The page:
Getting a Schengen Visa could be difficult for most Filipinos as embassies are upping their guard against illegal immigration. I can’t really say that one requirement is much more important than the other as embassies will not process your papers if the requirements are incomplete. But take note that the following documents can make or break your application: bank certificates and statements, and certificate of employment or any proof of source of income (business, etc.). Bank certificates and statements of the last three months (embassies normally require six months worth of statements but I’m always forgiven for this as banks normally produce only the last three months of transactions) are required to show the embassy that you can finance your trip. The proof of employment and source of income should serve as guarantee that you are coming back. If you have problems with your name or anything related to your birth certificate, better have it fixed way ahead of your trip schedule as processing at the National Statistics Office could take months. But again, make sure that your papers are complete as embassies will not process your visa application if any of those they stated in the application process is missing.

In addition, which European country is the most difficult or easiest to enter in terms of visa application, embassy interviews, etc.

So far I’ve tried applying through the German, Spanish and French embassies. The requirements are the same, only that the French embassy processes applications within five working days, compared to 15 working days at the German and Spanish embassies. However, the French embassy sometimes requires the visa applicant to show up as soon as s/he gets back to the Philippines. Failure to do so could ruin your chances of being granted a visa the next time you apply. I’ve read that the Norwegian embassy even requires an applicant to show a purchased ticket once the visa has been granted. The Italian embassy, I was told, can be a bit strict and indefinite in terms of the schedule of releasing visas. So to answer the question, I should say the easiest is the French embassy. But if you are getting your visa from the French embassy, you have to prove to them that your longest stay or your main destination in Europe is France.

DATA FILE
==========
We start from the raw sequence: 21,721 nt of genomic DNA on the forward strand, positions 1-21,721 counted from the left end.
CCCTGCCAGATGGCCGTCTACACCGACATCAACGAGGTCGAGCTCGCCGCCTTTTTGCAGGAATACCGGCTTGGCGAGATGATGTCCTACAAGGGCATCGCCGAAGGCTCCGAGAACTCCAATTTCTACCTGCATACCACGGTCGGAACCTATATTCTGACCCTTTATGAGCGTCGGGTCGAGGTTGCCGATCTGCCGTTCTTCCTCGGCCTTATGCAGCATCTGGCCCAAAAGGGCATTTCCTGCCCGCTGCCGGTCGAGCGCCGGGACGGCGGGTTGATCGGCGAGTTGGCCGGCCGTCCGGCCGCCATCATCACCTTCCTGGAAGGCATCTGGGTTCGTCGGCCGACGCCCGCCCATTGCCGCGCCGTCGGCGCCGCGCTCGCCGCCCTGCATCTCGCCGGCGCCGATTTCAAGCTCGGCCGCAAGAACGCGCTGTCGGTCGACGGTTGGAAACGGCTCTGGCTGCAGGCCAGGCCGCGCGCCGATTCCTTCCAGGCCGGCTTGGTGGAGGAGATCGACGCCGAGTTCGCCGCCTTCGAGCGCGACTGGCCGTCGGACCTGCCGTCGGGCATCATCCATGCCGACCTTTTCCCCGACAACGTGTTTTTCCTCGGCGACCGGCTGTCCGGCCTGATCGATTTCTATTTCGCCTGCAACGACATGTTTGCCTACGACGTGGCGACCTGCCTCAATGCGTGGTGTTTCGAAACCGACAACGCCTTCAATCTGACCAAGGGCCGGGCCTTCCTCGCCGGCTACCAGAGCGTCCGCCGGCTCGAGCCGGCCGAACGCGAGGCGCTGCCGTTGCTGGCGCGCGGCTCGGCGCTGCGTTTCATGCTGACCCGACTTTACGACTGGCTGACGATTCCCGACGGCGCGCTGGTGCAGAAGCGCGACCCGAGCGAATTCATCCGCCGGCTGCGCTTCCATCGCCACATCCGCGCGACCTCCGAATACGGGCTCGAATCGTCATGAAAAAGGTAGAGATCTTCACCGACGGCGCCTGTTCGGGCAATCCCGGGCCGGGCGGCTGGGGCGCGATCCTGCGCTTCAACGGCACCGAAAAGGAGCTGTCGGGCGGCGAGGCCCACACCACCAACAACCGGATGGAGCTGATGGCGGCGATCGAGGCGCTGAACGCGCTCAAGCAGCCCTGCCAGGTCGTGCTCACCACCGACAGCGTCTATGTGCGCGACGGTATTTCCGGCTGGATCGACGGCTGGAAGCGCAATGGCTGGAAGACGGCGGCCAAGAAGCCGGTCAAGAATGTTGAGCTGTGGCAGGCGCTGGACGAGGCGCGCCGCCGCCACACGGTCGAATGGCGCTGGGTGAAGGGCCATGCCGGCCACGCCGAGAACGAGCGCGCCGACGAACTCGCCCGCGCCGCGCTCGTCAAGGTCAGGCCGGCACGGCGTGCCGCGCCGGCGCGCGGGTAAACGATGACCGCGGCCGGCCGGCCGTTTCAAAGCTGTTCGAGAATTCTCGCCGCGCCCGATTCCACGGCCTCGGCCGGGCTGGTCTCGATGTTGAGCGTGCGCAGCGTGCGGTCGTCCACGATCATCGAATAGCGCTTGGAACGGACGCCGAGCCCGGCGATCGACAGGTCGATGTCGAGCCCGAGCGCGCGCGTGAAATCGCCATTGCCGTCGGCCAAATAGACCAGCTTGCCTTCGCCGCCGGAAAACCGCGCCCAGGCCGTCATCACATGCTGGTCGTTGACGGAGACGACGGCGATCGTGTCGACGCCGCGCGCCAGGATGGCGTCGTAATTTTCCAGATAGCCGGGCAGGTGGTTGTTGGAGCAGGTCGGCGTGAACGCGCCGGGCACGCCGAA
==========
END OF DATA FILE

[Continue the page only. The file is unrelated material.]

4. As a Filipino, how important is having a huge bank account in order to get a Schengen Visa?

European embassies do not specify any minimum amount that should appear on your bank certificate when applying for visas. I think it doesn’t have to be huge just for the sake of being huge. If you show them that you have one million pesos in your account that you have raised in a matter of months, and yet you’re not earning that much, then be ready to give a lot of explanation. Remember, the idea of showing your bank account to the embassy is to let them know that you have enough money to finance your trip. If someone else is financing your trip, then be ready to explain that to the consul, and prove that you will indeed come back home. I showed the Spanish embassy that I have P100,000 in my bank account. But even before the consul took a look at my documents, I’ve already laid the foundation that I am backpacking – and I’ve proved that by showing hostel and budget airline reservations. So is P100,000 big or small for embassies? Again, as long as you can prove to the embassy that your cash will be more than enough for your trip, then you’re good.